Paths, Roadblocks, and Byways in Detecting Habitable Rocky Planets in Radial Velocity Data

Wed, Sep 16, 2015 at 3:00 pm

131A Campbell Hall

Sharon Wang (PSU)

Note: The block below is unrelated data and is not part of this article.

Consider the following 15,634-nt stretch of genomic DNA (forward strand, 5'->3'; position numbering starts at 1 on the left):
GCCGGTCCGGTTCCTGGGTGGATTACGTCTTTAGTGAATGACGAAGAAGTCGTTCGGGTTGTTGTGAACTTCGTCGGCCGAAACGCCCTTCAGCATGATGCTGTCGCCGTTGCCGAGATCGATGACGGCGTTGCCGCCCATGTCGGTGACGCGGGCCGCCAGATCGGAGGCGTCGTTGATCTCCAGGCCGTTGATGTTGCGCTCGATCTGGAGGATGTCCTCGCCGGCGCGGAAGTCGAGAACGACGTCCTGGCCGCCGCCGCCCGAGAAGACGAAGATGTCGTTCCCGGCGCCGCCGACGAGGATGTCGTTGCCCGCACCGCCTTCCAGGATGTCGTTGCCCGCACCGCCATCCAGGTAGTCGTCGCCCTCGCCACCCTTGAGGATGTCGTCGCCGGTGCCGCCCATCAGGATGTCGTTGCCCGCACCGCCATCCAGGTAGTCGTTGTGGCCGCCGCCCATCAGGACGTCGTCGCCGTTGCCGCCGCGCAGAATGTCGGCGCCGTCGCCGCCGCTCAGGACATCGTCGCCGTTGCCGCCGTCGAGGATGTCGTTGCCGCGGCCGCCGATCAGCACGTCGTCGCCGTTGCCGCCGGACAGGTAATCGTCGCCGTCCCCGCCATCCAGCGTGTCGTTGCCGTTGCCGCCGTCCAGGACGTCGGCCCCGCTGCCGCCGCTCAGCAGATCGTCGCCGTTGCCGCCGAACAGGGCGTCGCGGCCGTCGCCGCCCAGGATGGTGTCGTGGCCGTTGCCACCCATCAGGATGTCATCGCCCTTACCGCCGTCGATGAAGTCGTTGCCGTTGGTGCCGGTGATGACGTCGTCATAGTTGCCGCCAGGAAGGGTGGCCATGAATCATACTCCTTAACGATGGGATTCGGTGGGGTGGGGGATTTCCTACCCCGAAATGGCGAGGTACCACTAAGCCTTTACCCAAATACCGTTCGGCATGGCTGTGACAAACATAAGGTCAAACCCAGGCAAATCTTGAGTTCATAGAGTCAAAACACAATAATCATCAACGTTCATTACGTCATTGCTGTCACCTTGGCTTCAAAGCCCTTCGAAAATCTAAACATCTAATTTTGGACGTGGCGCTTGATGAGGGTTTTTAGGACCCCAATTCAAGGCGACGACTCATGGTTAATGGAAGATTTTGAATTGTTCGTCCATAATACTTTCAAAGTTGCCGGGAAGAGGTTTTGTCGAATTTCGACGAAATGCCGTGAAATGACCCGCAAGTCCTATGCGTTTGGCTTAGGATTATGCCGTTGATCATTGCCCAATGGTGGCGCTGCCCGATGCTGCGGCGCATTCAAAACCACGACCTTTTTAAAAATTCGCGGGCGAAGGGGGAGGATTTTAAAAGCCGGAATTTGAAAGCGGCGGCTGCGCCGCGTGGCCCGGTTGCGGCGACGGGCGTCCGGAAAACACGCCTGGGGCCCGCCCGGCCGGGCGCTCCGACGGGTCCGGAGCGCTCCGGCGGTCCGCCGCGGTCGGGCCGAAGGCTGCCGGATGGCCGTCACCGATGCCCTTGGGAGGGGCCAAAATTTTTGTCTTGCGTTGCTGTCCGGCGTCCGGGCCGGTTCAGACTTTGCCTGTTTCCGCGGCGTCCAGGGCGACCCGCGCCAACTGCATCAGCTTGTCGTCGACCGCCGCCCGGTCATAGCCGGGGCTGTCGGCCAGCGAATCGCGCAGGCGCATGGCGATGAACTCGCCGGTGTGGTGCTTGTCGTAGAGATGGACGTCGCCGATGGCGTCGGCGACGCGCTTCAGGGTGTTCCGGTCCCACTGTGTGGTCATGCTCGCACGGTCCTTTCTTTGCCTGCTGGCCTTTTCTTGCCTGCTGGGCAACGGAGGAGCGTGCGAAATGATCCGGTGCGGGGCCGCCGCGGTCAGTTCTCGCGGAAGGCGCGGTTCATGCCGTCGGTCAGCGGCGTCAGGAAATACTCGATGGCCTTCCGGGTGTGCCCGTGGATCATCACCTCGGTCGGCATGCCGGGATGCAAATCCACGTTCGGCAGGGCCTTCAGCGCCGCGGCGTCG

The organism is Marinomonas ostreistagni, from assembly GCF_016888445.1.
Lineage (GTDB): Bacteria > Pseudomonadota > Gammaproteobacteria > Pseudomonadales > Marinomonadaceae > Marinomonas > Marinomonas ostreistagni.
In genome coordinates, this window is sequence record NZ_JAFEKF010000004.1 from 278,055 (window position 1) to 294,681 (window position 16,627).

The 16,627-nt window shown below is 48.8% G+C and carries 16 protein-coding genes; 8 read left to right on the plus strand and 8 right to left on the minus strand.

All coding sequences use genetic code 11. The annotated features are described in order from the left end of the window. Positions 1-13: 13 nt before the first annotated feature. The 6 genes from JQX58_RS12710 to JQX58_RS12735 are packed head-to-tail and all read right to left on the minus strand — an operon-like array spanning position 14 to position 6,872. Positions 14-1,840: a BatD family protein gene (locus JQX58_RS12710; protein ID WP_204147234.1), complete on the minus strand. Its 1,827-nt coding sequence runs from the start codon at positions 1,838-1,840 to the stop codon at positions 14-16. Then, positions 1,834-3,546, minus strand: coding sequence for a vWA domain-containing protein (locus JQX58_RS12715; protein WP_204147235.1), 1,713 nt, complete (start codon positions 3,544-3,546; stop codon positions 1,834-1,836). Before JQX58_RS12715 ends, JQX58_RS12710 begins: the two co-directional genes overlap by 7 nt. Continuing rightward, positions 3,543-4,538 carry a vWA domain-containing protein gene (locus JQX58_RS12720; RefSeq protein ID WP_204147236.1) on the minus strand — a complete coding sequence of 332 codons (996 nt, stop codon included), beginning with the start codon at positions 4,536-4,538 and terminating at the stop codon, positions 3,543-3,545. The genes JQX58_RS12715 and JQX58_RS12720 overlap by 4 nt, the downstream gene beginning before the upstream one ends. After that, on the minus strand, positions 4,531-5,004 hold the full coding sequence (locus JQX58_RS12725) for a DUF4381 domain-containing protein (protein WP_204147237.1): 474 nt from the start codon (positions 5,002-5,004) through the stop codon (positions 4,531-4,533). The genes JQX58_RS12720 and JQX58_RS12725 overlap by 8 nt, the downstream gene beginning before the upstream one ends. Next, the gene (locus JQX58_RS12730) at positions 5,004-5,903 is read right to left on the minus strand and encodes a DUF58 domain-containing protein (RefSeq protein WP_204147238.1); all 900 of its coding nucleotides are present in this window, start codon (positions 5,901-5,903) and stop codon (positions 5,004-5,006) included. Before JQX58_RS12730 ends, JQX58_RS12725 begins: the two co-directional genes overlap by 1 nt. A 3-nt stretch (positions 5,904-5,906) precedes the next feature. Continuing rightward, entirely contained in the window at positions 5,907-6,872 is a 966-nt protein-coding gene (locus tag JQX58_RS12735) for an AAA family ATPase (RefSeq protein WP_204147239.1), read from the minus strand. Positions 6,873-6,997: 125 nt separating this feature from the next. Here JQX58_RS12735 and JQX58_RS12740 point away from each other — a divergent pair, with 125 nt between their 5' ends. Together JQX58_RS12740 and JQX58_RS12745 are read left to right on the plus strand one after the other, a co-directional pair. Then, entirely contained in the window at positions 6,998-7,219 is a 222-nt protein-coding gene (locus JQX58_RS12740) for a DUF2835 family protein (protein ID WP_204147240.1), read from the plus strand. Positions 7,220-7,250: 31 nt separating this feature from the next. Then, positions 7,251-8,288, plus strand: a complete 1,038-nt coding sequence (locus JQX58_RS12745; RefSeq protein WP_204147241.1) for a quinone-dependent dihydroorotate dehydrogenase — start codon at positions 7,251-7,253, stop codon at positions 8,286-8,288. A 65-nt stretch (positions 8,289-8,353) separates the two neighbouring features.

The synergy between Kepler and the ground-based radial velocity (RV) surveys have made numerous discoveries of low-mass exoplanets, opening the age of Earth analogs. However, Earth analogs such as Kepler 452-b require a much higher RV precision ( ~ 10 cm/s) than the achievable with current instruments (~ 1 m/s) and understanding of stellar photosphere. I will talk about instrumental and data issues that are currently hindering us from achieving the sub 1 m/s precision, as well as remedies and ways forward with future RV instruments. Some highlights of our work include: (1) how telluric contamination affects RV precision and how to “telluric-proof” a Doppler pipeline; (2) how errors in the deconvolved stellar reference spectrum can mimic the signal of a super-Earth on a ~1 year orbit; (3) the battle with imperfections in the iodine reference spectra and how a ultra-high resolution (R ~ 500,000) echelle spectrum can help; (4) and a new RV extraction code in Python which incorporates MCMC and Gaussian Processes. This research is based on radial velocity data taken with iodine cell calibrators using Keck/HIRES and HET/HRS.